(Click on the photo to order from the retailer of your choice.)

Don't just take my word for how great this book is, check out what Kirkus, Publisher's Weekly, and BookPage have to say.

And if those sources didn't tell you enough, how about this review from the New York Times (!), this story from The Lily, or this tweet from Secretary Clinton: 

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Given that we are currently #SaferAtHome, I've been making the podcast rounds. Give a listen to Zestful Aging, where we talked about just doing it,  Mama Bear Dares, where we talked about the importance of local government, and/or The Upstate Regular, where I talk about our county's COVID-19 Challenges. 

NEW: I did an online reading for the Princeton Public Library and talked a little bit about what local government is facing right now. If you've wondered what I look like at a reading, give it a gander.

NEW NEW: The Hillary Clinton story continues...

Izzy Bird, the Indian problem

After a few more night sleeping in less savory conditions, Isabella is 18 miles from Denver and riding through the Turkey Creek Canyon. She took a short cut through a Ute Indian encampment of 500, which is a “disorderly and dirty huddle of lodges, ponies, men, squaws, children, skins, bones, and raw meat.”

For a woman of the 1870s, she has a pretty good grasp on how the Indians would continue to be treated. There will be no solution to the Indian problem, she says, until the Indian is extinct. Americans “have treated them after a fashion which has intensified their treachery and ‘devilry’ as enemies, and as friends reduces them to a degraded pauperism, devoid of the very first elements of civilization.

"The Indian Agency has been a sink of fraud and corruption; it is said that barely 30 percent of the allowance ever reaches those for whom it is voted; and the complaints of shoddy blankets, damaged flour, and worthless firearms are universal. An attempt has been made to cleanse the Augean stable* of the Indian Department, but it has met with signal failure, the usual result in America of every effort to purify the official atmosphere.**

“Americans specifically love superlatives. The phrases ‘biggest in the world,’ ‘finest in the world,’ are on all lips. Unless President Hayes is a strong man,*** they will soon come to boast that their government is composed of the ‘biggest scoundrels’ in the world.”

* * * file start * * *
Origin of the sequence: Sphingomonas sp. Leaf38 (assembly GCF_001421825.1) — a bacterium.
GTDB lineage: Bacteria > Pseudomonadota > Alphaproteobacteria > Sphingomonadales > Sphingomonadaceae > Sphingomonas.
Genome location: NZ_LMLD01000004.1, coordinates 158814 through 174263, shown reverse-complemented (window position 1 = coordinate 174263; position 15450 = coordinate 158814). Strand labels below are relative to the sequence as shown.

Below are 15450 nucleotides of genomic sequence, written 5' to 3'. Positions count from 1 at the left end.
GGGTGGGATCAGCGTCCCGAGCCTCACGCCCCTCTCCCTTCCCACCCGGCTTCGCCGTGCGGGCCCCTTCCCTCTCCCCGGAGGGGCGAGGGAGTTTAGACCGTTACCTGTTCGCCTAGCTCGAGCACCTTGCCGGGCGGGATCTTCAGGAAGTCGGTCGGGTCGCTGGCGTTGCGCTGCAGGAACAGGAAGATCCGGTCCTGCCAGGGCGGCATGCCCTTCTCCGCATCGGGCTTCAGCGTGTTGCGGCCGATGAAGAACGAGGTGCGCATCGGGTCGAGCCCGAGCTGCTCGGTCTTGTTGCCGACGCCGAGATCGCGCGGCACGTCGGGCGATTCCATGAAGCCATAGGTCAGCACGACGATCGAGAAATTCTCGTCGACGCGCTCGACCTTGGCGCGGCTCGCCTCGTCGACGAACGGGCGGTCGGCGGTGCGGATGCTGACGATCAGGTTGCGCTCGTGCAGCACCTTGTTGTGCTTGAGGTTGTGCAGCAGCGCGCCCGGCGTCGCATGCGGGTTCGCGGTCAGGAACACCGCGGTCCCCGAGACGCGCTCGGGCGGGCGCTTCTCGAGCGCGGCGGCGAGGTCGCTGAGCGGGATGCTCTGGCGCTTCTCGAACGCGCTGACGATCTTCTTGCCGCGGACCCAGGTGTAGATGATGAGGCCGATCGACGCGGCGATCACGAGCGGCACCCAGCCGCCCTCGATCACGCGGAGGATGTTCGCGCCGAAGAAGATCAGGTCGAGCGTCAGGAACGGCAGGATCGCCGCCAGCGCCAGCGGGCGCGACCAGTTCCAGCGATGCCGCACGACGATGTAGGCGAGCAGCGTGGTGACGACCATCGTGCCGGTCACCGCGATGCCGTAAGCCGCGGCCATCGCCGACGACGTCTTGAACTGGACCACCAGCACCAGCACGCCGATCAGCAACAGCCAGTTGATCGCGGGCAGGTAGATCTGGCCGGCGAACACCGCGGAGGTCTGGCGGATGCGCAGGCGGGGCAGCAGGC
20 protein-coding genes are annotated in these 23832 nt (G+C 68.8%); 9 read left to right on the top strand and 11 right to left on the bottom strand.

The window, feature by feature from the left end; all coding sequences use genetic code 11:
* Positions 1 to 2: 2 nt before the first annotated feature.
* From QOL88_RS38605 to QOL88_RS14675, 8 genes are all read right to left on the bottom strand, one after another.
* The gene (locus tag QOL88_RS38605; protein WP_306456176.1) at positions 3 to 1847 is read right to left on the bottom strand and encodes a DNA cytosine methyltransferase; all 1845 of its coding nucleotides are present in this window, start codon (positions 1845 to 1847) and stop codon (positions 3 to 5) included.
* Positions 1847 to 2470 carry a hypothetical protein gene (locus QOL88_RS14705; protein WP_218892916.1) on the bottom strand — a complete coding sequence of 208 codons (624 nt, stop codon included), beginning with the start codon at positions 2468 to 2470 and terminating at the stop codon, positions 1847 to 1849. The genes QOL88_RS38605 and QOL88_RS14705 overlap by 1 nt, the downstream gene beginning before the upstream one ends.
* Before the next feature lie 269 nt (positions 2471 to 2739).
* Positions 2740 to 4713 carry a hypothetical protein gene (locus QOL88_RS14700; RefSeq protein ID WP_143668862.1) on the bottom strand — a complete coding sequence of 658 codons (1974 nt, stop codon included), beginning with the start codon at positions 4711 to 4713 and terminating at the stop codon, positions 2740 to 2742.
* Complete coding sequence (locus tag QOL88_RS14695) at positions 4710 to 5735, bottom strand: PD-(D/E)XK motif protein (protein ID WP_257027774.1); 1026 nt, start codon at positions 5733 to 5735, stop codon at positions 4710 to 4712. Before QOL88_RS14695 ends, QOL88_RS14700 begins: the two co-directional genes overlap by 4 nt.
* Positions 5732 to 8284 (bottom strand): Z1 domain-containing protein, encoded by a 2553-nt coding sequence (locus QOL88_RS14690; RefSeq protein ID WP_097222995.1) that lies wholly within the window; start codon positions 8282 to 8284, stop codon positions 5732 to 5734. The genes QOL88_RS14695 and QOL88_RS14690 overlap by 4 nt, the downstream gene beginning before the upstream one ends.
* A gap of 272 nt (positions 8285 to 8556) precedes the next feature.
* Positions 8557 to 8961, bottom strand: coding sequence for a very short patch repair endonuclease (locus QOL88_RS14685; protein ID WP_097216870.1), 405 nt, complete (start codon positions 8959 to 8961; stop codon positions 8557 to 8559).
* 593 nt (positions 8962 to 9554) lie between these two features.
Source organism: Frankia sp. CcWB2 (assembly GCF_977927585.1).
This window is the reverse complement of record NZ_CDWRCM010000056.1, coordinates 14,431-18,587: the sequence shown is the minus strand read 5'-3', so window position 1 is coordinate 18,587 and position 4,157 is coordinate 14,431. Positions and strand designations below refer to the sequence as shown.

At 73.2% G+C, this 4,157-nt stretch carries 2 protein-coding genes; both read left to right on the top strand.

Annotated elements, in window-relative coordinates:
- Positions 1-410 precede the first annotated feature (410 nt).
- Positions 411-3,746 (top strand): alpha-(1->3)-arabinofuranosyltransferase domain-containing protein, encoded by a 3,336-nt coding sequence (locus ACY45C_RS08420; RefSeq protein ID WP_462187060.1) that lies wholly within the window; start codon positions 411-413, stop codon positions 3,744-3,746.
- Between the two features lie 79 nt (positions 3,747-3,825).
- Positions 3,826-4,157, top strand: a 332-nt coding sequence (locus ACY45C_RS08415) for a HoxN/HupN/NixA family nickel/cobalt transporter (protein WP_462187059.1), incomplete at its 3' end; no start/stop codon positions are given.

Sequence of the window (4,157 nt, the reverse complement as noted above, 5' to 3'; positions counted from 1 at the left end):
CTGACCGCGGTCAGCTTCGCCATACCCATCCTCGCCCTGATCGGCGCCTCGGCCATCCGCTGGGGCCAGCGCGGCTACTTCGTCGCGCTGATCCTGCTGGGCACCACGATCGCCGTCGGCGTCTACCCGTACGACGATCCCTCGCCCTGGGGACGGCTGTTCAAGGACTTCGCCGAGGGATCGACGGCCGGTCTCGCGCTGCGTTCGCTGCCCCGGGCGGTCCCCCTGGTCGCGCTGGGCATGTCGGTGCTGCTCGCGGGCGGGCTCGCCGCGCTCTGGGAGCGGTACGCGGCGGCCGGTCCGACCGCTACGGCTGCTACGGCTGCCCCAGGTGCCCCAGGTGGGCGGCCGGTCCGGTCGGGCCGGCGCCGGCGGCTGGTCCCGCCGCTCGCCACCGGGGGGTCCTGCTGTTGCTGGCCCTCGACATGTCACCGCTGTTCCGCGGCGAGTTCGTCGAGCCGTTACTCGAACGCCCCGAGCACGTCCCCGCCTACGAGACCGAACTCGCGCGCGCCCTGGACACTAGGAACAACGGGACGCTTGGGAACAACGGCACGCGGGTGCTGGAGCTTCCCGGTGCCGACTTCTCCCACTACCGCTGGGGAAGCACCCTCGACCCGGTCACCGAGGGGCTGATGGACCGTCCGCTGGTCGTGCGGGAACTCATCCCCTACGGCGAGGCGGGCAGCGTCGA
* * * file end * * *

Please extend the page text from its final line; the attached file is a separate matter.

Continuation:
Once again, I wish Isabella was alive to see what we’re going through now. I imagine she’d have some … interesting …. observations.


* one of Hercules’ labors.

** ouch. Fair, mind, but ouch.

*** interestingly, Hayes was one of the first presidents to lose the popular vote but win the office because of the Electoral College. He also rolled back Reconstruction and was shocked (shocked!) when that meant Black men effectively lost their ability to vote. Oh - and the whole Indian Agency thing really went from awful to catastrophic under his watch.

Izzy Bird, the American character

Isabella is making slow progress to Denver because the roads are covered in ice. This is a common route for loggers and there is talk of installing a railway.*
The question that the Colorado Territory is currently grappling with is “drink or no drink,” meaning should it be a dry state once it joins the Union. Isabella, who believes that excessive drink is a problem, seems to have no problem with alcohol as a concept. But her bigger issue is one that is still lurking in the American psyche. “The ‘almighty dollar’ is the true divinity [in the west], and its worship is universal,” she says.
“‘Smartness’ is the quality most thought of. The boy who ‘gets on’ by cheating at his lessons is praised for being a ‘smart boy,’ and his satisfied parents foretell that he will make a ‘smart man.’ A man who overreaches his neighbor, but who does it so cleverly that the law cannot take hold of him, wins an envied reputation as a ‘smart man,’ and stories of this species of smartness are told admiringly round every stove. Smartness is but the initial stage of swindling, and the clever swindler who evades or defines the weak and often corruptly administered laws of the States excites unmeasured admiration among the masses.”